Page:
Reverend Philip Townsend (106)

Date of Birth: 1664
Date of Death: May 1735
Generation: 2nd
Residence: Liscleary & Cork
Father: Colonel Richard Townsend [100]
Mother: Hyde, Hildegardis
  1. Galwey, Helena
  1. Elizabeth [120]
  2. Mary [121]
See Also: Table I ; Scrapbook ; Lineage ; Ancestors' Tree ; Descendents' Tree

Notes for Reverend Philip Townsend (Reverend Philip Townesend)

Philip was born at Kilbrittain Castle, near Timoleague, Co Cork.

Alumni Trinity College Dublin from Co Cork and Kerry 1593-1860 in Dr Casey's Collection records that Philip was taught by Mr Tyndall of Cork before he entered Trinity College, Dublin, on 20 June 1685 aged 20 as a pensioner who paid a fixed sum annually for his studies. Mr Tyndall also tutored Philip's brother, William Townsend [107], before he entered the University at the same time as Philip. The TCD Graduation List records that he qualified BA in Spring 1689 and MA in Summer 1694.

Under the heading 'Townesend', page 127 of Gillman's 'Index to the Marriage Licence Bonds of the Diocese of Cork and Ross' records a Marriage Bond dated 1708. Helena Galwey was the daughter of John Galwey (1 & 1a) of Lota, Cork. See 1976 Edn Burke's Irish Family Records - Galwey.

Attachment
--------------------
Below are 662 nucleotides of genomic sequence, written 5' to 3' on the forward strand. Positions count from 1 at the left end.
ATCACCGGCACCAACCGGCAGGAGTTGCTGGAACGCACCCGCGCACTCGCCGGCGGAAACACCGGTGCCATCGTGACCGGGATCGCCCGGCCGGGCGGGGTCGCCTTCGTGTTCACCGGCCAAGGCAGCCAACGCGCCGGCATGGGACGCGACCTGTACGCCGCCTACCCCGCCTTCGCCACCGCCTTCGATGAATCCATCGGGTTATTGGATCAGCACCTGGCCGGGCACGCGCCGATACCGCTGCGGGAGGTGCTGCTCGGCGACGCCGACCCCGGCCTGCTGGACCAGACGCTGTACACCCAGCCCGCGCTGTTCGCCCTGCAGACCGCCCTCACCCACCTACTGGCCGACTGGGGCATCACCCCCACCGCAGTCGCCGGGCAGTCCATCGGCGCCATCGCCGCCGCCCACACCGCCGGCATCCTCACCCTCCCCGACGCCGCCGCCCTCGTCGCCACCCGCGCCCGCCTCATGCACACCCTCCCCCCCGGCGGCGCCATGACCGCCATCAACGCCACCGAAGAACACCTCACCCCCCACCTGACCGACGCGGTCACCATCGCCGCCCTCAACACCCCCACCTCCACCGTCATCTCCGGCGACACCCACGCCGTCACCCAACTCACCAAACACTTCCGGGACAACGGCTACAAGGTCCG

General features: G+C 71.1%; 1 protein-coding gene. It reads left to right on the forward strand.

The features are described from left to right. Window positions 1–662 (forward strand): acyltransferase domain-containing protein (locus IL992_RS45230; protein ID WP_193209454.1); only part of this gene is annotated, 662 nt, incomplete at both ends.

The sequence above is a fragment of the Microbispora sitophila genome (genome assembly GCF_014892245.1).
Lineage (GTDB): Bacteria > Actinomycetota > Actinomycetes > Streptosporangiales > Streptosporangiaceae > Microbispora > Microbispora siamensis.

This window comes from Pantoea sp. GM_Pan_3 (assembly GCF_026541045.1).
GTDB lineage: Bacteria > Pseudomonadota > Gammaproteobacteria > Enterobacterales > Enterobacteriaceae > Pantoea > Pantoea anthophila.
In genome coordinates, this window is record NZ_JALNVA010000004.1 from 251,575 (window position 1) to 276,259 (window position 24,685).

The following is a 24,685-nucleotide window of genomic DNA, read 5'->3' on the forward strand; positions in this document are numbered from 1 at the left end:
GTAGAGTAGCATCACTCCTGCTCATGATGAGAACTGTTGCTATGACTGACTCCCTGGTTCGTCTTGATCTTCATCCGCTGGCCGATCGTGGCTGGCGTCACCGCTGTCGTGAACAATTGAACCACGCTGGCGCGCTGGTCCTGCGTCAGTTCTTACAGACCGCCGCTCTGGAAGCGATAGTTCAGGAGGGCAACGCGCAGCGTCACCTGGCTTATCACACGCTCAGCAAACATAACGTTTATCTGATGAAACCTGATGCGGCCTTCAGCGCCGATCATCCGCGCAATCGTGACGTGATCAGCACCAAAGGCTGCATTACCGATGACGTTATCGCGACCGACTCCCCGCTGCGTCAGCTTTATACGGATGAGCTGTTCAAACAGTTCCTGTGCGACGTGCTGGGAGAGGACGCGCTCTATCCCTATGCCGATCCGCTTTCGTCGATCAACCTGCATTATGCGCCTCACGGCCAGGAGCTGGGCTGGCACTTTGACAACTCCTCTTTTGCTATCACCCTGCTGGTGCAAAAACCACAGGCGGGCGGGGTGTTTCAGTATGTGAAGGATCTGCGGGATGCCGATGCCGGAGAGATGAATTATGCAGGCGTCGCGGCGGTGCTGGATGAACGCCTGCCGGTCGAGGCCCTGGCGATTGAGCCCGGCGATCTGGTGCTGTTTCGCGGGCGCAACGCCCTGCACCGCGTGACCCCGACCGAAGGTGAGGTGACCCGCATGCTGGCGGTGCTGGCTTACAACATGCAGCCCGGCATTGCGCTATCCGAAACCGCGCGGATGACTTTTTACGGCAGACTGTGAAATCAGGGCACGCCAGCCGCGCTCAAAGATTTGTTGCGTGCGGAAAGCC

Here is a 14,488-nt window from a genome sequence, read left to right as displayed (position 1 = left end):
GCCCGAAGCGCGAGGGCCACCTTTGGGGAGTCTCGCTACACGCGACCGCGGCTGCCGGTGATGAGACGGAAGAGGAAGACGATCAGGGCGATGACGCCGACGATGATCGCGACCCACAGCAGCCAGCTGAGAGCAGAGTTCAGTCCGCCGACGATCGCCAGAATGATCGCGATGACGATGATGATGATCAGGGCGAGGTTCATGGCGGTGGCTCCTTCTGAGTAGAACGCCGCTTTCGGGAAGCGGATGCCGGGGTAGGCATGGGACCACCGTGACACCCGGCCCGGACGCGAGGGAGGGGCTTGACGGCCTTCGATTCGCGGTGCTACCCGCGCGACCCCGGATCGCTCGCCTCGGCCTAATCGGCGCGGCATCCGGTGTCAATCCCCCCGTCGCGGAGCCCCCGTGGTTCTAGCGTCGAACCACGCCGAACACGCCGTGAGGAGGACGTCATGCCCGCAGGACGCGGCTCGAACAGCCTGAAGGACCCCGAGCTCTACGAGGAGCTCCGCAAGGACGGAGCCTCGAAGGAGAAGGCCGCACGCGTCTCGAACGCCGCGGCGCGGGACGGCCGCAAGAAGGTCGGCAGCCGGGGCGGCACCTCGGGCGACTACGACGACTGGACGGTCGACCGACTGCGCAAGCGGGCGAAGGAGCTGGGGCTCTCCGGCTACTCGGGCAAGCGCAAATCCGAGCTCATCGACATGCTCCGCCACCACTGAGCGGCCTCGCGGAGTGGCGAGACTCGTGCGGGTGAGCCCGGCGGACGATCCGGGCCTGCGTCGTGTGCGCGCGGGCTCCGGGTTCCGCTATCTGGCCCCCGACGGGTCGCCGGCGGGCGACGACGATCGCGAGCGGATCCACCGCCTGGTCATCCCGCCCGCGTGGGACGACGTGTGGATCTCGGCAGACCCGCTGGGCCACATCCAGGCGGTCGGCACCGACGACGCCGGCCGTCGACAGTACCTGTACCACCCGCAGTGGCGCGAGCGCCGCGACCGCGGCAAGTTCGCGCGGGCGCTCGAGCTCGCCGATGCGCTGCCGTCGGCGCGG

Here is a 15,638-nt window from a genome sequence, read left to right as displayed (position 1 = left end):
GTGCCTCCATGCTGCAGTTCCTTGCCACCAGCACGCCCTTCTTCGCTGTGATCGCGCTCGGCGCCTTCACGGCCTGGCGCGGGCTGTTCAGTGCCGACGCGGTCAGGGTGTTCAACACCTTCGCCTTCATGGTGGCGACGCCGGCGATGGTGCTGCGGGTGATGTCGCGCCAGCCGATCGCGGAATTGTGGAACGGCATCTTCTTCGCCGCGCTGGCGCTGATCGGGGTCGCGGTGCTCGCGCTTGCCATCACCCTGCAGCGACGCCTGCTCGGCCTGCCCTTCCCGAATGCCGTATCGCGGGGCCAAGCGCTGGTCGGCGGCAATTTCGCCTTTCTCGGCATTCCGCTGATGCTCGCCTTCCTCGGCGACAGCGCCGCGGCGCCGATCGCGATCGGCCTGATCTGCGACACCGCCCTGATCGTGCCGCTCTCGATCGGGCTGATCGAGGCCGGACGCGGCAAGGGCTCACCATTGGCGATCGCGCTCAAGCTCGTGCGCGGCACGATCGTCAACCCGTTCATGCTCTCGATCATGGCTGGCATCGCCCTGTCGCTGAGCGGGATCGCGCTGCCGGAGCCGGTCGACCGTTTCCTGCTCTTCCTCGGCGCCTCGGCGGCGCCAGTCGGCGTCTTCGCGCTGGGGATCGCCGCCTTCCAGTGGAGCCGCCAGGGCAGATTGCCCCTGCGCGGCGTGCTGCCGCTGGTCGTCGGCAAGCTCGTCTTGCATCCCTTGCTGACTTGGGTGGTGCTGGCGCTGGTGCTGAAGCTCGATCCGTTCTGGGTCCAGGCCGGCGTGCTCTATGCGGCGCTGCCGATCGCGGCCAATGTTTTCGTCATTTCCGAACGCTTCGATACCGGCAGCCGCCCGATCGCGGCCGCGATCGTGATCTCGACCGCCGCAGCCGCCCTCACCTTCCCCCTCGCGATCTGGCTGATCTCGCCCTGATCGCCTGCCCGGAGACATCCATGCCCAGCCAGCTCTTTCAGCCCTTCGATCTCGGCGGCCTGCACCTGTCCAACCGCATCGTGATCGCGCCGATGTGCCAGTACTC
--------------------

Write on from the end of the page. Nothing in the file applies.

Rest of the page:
Philip started his adult life in the army and was a Captain of Horse under William III. He took Holy Orders in 1706 and was admitted by Bishop Dive Downes (2) to be the Prebend of Liscleary and by Bishop Crow of Cloyne to be Rector of Aghinagh. Philip was appointed Vicar of Holy Trinity, Cork on 11 February 1707 following the resignation of Rt Rev Edward Synge, whose daughter, Mary, married Philip's brother Bryan [200]. John held these livings until his death. See page 111 of Brady's Parochial and Clerical Records Volume 1 for a summary of Philip's ministry.

Thomas Pembrock (1683-1754) was active in the civic life of Cork, serving as sheriff, mayor and as a Justice of the Peace. His book ‘Ye Mayoral Booke of Thomas Pembrock’ is a scrapbook of over four hundred pages of hand-written, practical information that gives a remarkable glimpse into the life in the City of Cork in the first half of the eighteenth century. Page 37 gives details of of the dimensions of Christ Church after it was completed on 20 November 1720 and shows that the “Rev Phillip Townesend” was the Vicar. There is reference to Christchurch in Philip’s entry Brady’s Parochial and Clerical records.

An entry in the Charter and By-Laws of the City of Cork (page 95) records at a Court of D’Oyer Hundred, held for the City of Cork on Monday 29 January 1721 it was ordered “That the Mayor, Sheriffs and Common-Speaker, Hugh Dickson Esq, Mr William Masters, Mr Philip Townsend, Mr John Taylor, Mr Thomas Pembroke, Mr James Foucault, Mr Moses Deane, and Mr William Boyle, or any six of them, do view the Lough and the Commons adjacent, and report to this Court after what manner the same may be laid out for the health, recreation and credit of this City”

Page 445 of The Council Book of the Corporation of the City of Cork 1690-1800 by Richard Caulfield records on page 445 "19 Oct 1724. That 3 guineas be paid for sermons preached on the following days: the Election-day, Michaelmas-day and Swearing-day, preached by Mr Townsend, Mr Boyle Davies and Mr Somerville."